|Siege of Panormus|
|Part of the Gothic War (535–554)|
|Byzantine Empire||Ostrogothic Kingdom|
|Commanders and leaders|
The Siege of Panormus was a Byzantine siege of the Ostrogothic fortified city of Panormus (modern Palermo) in late 535, during the Gothic War (535–554). A Byzantine army of 7,500–9,000 and a fleet, both under the command of general Belisarius, laid siege to the city, which refused to surrender unlike all the other Ostrogothic-held cities in Sicily. Belisarius ordered his fleet to sail into the harbor and anchor beside the wall. Small boats filled with archers were hoisted on top of the ships' masts, which surpassed the height of the parapet. The fire from the archers convinced the Ostrogoths to surrender, completing the conquest of Sicily.
Upon the beginning of the Gothic War (535–554), a Byzantine army of 7,500–9,000 men under Belisarius, supported by a fleet, landed in Sicily and took over Catania with little trouble. He made the city his headquarters and moved onto Syracuse, which also fell without a fight. Belisarius' army and fleet then advanced on Panormus.
The Ostrogoth garrison at Panormus was confident behind the protection of its walls and refused summons to surrender. Belisarius considered a land-based siege impossible and ordered his fleet to sail into the city harbor, which was right next to the walls but outside them and without Ostrogoth guards. The masts of the Byzantine ships were higher than the parapet and Belisarius ordered small boats filled with archers to be hoisted on top of the masts. The fire from above from the Byzantine archers threw the Ostrogothic garrison into panic and convinced them to surrender.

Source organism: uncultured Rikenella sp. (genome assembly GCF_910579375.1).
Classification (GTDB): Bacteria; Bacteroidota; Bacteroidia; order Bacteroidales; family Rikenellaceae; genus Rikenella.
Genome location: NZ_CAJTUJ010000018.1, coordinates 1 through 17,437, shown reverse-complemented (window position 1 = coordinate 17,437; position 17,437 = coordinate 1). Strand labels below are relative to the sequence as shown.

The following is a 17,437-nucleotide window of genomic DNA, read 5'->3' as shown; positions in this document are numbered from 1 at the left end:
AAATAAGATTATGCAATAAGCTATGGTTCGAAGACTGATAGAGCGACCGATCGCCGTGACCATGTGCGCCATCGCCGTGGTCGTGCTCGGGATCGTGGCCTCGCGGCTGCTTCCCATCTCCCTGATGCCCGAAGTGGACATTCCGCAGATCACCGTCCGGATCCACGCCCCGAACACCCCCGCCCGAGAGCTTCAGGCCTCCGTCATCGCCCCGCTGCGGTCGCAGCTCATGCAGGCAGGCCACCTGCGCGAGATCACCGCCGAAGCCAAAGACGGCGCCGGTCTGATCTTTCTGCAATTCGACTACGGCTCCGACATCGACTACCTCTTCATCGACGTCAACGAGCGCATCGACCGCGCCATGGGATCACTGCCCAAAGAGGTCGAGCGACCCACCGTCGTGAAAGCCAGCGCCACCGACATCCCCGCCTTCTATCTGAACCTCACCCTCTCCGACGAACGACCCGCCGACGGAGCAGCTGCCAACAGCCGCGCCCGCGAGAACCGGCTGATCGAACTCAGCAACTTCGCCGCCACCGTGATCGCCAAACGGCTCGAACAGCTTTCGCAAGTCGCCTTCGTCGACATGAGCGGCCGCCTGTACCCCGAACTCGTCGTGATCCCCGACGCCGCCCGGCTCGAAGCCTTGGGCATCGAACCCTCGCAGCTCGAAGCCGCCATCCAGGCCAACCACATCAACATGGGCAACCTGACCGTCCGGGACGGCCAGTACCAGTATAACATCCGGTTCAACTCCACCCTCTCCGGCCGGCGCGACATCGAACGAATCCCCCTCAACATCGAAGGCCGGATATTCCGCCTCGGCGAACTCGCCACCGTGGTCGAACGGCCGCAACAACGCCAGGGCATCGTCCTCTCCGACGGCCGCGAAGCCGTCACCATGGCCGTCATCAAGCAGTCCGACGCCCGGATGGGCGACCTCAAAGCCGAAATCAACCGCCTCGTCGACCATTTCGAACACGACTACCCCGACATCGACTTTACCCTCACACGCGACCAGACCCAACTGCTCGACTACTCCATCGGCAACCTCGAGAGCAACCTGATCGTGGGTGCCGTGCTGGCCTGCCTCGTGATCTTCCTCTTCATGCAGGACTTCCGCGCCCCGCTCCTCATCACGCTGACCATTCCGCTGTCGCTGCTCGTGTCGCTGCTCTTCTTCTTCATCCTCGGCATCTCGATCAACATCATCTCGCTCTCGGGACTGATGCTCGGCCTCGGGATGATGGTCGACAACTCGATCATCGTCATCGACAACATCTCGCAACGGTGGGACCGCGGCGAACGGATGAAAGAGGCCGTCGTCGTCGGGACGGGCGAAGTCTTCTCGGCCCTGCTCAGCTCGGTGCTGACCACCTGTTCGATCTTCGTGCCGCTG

- Petersen, Leif Inge Ree (2013). Siege Warfare and Military Organization in the Successor States (400-800 AD): Byzantium, the West and Islam. Leiden: Brill Publishers. ISBN 978-90-04-25199-1.
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